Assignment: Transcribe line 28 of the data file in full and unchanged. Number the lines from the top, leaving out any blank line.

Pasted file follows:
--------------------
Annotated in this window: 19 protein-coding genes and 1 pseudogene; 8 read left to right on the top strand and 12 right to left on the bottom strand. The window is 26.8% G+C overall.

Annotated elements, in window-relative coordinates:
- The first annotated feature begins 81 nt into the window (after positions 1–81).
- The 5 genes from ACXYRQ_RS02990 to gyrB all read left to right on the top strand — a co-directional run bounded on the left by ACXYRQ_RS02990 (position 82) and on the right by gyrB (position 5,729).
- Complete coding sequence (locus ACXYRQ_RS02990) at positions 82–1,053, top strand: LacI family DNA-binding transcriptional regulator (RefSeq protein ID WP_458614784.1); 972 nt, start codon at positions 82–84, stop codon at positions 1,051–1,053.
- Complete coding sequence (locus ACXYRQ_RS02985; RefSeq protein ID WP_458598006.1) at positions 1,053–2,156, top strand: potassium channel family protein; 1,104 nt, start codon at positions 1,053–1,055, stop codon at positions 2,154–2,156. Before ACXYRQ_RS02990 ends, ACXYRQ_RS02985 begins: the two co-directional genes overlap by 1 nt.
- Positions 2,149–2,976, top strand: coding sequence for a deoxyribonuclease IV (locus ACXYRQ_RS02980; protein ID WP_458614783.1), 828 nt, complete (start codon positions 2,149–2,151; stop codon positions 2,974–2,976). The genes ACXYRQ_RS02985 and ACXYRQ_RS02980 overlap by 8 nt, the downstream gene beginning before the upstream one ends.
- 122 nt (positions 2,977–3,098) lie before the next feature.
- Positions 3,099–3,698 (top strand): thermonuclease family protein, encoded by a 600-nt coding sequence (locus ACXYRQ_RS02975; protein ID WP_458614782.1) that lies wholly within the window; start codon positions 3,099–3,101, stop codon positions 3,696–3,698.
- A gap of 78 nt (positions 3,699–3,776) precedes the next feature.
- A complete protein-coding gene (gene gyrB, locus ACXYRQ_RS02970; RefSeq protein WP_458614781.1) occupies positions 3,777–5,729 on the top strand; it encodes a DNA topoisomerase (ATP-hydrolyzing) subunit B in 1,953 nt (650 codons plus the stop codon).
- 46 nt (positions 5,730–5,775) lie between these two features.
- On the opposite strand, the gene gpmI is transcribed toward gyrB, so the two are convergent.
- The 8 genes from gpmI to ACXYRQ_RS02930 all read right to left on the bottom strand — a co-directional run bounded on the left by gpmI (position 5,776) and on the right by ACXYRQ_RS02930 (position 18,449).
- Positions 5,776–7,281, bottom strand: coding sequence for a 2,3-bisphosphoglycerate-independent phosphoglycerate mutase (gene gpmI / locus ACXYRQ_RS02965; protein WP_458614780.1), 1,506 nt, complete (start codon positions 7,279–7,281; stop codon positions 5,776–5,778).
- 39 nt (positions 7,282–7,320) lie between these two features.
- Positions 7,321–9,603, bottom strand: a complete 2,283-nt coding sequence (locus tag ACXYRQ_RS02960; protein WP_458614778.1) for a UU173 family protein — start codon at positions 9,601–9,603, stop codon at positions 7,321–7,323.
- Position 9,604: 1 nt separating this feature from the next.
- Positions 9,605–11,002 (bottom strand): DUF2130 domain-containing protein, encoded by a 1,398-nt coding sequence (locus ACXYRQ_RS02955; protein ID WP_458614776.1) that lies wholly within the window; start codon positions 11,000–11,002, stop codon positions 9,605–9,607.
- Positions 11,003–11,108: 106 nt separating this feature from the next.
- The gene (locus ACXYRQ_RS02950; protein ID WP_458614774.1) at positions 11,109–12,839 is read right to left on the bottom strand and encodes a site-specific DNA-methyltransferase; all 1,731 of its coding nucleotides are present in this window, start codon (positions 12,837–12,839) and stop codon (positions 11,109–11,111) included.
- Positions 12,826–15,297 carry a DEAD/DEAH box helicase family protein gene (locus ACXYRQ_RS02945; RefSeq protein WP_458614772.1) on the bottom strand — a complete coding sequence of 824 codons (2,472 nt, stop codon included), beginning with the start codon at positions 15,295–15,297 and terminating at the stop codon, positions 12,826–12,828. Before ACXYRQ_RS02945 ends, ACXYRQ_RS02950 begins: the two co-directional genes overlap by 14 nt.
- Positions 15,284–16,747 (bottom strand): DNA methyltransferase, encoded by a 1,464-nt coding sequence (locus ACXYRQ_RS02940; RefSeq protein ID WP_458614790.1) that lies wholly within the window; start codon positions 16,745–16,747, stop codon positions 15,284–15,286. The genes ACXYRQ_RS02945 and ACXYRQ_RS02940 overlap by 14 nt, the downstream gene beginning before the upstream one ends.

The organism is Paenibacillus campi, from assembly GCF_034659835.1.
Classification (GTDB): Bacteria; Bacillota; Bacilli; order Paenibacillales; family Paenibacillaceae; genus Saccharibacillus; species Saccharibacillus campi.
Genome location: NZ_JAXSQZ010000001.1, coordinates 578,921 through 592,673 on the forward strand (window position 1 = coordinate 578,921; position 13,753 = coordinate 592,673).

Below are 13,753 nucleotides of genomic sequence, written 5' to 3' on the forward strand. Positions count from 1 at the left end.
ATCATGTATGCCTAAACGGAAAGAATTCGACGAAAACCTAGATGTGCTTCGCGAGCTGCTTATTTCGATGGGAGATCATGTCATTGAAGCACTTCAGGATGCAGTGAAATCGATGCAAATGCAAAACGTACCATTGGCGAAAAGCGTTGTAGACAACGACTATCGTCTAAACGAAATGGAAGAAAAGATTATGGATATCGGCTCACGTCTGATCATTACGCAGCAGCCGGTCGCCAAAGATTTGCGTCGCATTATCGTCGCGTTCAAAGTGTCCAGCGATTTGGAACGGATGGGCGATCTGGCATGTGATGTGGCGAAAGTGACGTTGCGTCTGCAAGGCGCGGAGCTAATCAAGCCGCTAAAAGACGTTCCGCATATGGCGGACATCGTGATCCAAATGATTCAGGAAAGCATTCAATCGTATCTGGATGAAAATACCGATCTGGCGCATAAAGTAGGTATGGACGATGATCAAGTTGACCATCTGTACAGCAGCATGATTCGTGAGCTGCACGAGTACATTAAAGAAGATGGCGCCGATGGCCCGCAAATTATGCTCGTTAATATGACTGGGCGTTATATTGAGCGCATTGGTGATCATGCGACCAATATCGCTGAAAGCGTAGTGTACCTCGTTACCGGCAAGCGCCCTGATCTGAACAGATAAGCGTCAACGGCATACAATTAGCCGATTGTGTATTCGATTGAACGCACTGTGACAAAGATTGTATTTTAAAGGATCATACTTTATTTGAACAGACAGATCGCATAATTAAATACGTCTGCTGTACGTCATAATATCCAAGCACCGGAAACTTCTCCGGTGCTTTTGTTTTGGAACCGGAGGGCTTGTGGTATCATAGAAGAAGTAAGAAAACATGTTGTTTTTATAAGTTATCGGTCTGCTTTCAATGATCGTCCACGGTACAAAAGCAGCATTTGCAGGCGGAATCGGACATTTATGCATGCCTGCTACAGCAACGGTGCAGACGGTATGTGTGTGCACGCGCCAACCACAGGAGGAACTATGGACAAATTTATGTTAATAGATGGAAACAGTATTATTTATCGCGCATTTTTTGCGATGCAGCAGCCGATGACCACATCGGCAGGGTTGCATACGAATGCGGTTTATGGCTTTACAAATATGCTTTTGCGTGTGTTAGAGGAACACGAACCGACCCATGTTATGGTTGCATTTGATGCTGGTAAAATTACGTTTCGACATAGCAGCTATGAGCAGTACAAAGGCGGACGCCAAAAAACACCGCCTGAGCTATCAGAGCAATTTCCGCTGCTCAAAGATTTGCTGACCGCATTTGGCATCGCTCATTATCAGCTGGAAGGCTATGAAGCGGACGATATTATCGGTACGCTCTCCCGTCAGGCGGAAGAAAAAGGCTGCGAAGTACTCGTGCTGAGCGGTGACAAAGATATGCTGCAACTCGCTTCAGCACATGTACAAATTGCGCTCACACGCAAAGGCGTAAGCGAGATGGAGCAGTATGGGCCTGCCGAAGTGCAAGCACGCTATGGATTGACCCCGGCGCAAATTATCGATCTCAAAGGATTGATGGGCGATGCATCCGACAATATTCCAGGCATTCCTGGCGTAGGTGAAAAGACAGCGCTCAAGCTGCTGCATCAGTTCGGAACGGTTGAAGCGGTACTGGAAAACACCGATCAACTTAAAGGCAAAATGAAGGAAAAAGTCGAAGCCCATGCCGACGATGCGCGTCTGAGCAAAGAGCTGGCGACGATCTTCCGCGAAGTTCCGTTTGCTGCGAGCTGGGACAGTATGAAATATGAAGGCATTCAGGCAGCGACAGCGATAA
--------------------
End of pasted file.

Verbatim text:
ATCATGTATGCCTAAACGGAAAGAATTCGACGAAAACCTAGATGTGCTTCGCGAGCTGCTTATTTCGATGGGAGATCATGTCATTGAAGCACTTCAGGATGCAGTGAAATCGATGCAAATGCAAAACGTACCATTGGCGAAAAGCGTTGTAGACAACGACTATCGTCTAAACGAAATGGAAGAAAAGATTATGGATATCGGCTCACGTCTGATCATTACGCAGCAGCCGGTCGCCAAAGATTTGCGTCGCATTATCGTCGCGTTCAAAGTGTCCAGCGATTTGGAACGGATGGGCGATCTGGCATGTGATGTGGCGAAAGTGACGTTGCGTCTGCAAGGCGCGGAGCTAATCAAGCCGCTAAAAGACGTTCCGCATATGGCGGACATCGTGATCCAAATGATTCAGGAAAGCATTCAATCGTATCTGGATGAAAATACCGATCTGGCGCATAAAGTAGGTATGGACGATGATCAAGTTGACCATCTGTACAGCAGCATGATTCGTGAGCTGCACGAGTACATTAAAGAAGATGGCGCCGATGGCCCGCAAATTATGCTCGTTAATATGACTGGGCGTTATATTGAGCGCATTGGTGATCATGCGACCAATATCGCTGAAAGCGTAGTGTACCTCGTTACCGGCAAGCGCCCTGATCTGAACAGATAAGCGTCAACGGCATACAATTAGCCGATTGTGTATTCGATTGAACGCACTGTGACAAAGATTGTATTTTAAAGGATCATACTTTATTTGAACAGACAGATCGCATAATTAAATACGTCTGCTGTACGTCATAATATCCAAGCACCGGAAACTTCTCCGGTGCTTTTGTTTTGGAACCGGAGGGCTTGTGGTATCATAGAAGAAGTAAGAAAACATGTTGTTTTTATAAGTTATCGGTCTGCTTTCAATGATCGTCCACGGTACAAAAGCAGCATTTGCAGGCGGAATCGGACATTTATGCATGCCTGCTACAGCAACGGTGCAGACGGTATGTGTGTGCACGCGCCAACCACAGGAGGAACTATGGACAAATTTATGTTAATAGATGGAAACAGTATTATTTATCGCGCATTTTTTGCGATGCAGCAGCCGATGACCACATCGGCAGGGTTGCATACGAATGCGGTTTATGGCTTTACAAATATGCTTTTGCGTGTGTTAGAGGAACACGAACCGACCCATGTTATGGTTGCATTTGATGCTGGTAAAATTACGTTTCGACATAGCAGCTATGAGCAGTACAAAGGCGGACGCCAAAAAACACCGCCTGAGCTATCAGAGCAATTTCCGCTGCTCAAAGATTTGCTGACCGCATTTGGCATCGCTCATTATCAGCTGGAAGGCTATGAAGCGGACGATATTATCGGTACGCTCTCCCGTCAGGCGGAAGAAAAAGGCTGCGAAGTACTCGTGCTGAGCGGTGACAAAGATATGCTGCAACTCGCTTCAGCACATGTACAAATTGCGCTCACACGCAAAGGCGTAAGCGAGATGGAGCAGTATGGGCCTGCCGAAGTGCAAGCACGCTATGGATTGACCCCGGCGCAAATTATCGATCTCAAAGGATTGATGGGCGATGCATCCGACAATATTCCAGGCATTCCTGGCGTAGGTGAAAAGACAGCGCTCAAGCTGCTGCATCAGTTCGGAACGGTTGAAGCGGTACTGGAAAACACCGATCAACTTAAAGGCAAAATGAAGGAAAAAGTCGAAGCCCATGCCGACGATGCGCGTCTGAGCAAAGAGCTGGCGACGATCTTCCGCGAAGTTCCGTTTGCTGCGAGCTGGGACAGTATGAAATATGAAGGCATTCAGGCAGCGACAGCGATAA